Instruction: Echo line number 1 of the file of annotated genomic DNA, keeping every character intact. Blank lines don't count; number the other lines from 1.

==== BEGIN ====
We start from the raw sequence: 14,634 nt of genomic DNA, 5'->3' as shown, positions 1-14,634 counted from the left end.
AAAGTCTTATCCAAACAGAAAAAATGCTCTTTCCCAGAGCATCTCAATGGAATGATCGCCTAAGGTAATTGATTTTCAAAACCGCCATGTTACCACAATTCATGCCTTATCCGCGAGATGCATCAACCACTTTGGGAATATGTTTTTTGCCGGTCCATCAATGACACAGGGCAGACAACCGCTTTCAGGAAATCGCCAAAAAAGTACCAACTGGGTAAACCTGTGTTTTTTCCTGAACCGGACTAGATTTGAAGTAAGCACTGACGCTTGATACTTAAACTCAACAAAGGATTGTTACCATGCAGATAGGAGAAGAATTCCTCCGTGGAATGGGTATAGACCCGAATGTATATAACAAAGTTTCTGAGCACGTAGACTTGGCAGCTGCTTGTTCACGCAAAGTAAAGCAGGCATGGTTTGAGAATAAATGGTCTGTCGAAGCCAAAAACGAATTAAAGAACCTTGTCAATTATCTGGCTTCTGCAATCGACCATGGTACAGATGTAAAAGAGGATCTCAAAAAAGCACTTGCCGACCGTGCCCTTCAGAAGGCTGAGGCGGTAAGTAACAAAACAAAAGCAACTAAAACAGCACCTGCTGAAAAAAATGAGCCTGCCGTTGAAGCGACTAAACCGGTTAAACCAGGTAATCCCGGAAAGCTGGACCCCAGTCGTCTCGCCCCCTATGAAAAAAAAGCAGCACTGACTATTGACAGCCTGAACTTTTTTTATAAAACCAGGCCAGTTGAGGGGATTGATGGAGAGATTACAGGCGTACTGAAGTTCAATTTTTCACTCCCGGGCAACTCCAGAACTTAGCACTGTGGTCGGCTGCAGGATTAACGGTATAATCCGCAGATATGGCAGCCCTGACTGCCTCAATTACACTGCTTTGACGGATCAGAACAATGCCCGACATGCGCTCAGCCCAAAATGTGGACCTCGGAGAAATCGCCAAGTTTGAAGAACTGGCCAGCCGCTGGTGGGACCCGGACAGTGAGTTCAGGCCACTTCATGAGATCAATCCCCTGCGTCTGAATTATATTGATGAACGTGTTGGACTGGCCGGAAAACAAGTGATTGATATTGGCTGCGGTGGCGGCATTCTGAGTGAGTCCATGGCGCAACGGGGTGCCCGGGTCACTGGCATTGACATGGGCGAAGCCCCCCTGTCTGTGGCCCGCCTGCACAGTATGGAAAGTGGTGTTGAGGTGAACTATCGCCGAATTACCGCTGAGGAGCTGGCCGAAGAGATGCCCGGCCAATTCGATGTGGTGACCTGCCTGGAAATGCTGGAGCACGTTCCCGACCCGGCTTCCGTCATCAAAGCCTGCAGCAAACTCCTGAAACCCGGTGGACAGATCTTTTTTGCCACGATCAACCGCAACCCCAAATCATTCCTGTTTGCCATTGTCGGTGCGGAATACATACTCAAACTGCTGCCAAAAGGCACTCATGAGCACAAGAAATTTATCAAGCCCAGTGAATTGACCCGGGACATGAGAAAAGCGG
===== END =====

We start from the raw sequence: 14,634 nt of genomic DNA, 5'->3' as shown, positions 1-14,634 counted from the left end.